The Doc Martens website has an extensive section discussing sustainability. Doc Martens also ships and packages their shoes in some recyclable packaging and is trying to reduce and reuse what they are using as well. We do see a few vegan boots for sale so there is effort to make options of boots which do not harm animals. The company is very vague about having any specific initiatives to have policies and initiatives on energy uses, greenhouse gas emissions, or water reduction and such. Doc Martens also sells their shoes at other major fashion companies such as ASOS or Nordstrom, which can be concerning as their production of products is often unethical and working conditions are overlooked at times. I noticed during my research that Doc Martens seemed to have started out as a more sustainable company, but as the corporation grew, working conditions, sustainability, and quality decreased. I think this is a common occurrence with companies that “blow up” or become big. I went into my research expecting the worst, as I knew their leather was not vegan and that lots of processing is necessary to create such a durable shoe. My friends and I all own at least one pair of these shoes, so I was very eager to see the sustainability of the company. Overall, I was impressed with the full page on sustainability, but it also seems like there is a long way to go with actually making efforts to be more sustainability. I learned this week that acknowledgement and action are very different things and although Doc Martens is beginning to acknowledge, more action is necessary.
According to the Doc Marten website, this boot is made out of medium-weight milled leather. The leather used in Doc Martens boots is made from a by-product from the meat industry. Doc Martens is a member of the Leather Working Group, which ensures that suppliers and brands are connected with tanneries that are assessed for limiting energy consumption, water usage, air emissions, waste and chemical management, health and safety, and more. They are also a part of the Animal Welfare Group which supports the animal welfare best practices within the leather supply chain. Leather traceability is also a factor in the leather used by Doc Martens, which ensures the leather can be traced within the supply chain. They have set a goal to achieve 100% traceability by 2024. The soles of the shoes are made from an alloy of PVC, which provides durability, but PVC is a questionable material as it is very difficult to break down. As far as materials go, it seems as if there are a lot things going into the shoes that are not mentioned. It is a start that they are working with the Leather Working Group, but I think overall it is very hard to sustainably source leather made from animal products.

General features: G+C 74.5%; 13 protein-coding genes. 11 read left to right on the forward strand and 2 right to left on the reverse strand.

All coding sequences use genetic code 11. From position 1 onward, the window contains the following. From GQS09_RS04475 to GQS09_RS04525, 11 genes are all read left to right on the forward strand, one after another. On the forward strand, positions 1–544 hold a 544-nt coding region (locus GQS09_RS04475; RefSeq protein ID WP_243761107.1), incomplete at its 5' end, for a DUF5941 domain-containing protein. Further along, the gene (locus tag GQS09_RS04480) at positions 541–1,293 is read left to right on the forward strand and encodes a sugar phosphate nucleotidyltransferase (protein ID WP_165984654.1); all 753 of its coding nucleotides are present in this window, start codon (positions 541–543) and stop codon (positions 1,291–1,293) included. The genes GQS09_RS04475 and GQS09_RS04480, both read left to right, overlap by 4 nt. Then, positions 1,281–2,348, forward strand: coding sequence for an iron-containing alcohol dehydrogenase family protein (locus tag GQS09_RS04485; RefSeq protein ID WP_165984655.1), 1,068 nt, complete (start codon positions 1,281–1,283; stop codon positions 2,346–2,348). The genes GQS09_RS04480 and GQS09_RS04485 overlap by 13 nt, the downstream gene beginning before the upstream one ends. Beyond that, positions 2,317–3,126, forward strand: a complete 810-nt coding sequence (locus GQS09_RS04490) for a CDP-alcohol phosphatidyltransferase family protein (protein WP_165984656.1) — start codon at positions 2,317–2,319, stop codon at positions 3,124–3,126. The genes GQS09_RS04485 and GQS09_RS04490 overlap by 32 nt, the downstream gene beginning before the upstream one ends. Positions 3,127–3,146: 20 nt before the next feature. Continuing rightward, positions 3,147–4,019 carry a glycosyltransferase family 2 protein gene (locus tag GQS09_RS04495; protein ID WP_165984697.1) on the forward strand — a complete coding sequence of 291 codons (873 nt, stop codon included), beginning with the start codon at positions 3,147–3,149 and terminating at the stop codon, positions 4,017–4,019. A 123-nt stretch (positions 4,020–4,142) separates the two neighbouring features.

Doc Martens has 1st Tier Suppliers, where their products are produced and sourced, in China, Thailand, Vietnam, Lao, Portugal, and the U.K. The 2nd tier suppliers they claim to use are located across Asia, Europe, and South America. The process of making Doc Martens takes place in four stages. The first stage is where the leather is assessed, cut, and embossed, then the are stitched together with sewing machines, eyelets are punched in, and toe puff is added. Then the mould goes in and some details are added. Finally, the PVC welt is added, and during this phase high heat and processing is used. The shoes are then packaged and sent off. The process of making Doc Martens is very machine and energy extensive. High heat is used for the processing and many different types of machinery is used in each part of the process. There is also very little information about the emissions of the factories, amount of factories, or any efforts to reduce emissions and impact.
Something I appreciate is that Doc Martens is very open about their staff and their working conditions. They openly define “modern slavery” or an umbrella term for forced labor, human trafficking, slavery, and more. Many companies to not acknowledge this issue, but instead do not check with their supply chain to ensure ethical conditions and overlook and brush off the issue. Doc Martens has a Supplier Code of Conduct which states that their suppliers must adhere to and be audited upon this code. There is also an anti-slavery and human trafficking policy which requires training for employees and introduced a confidential hotline. It seems as if there is some acknowledgement of the risk for working conditions with some of Doc Martens factories, but there is not specifics on the amounts of factories and efforts by Doc Martens as a company. They have many initiatives in partnership with other corporations and companies, but seem to do less work themselves regarding working conditions.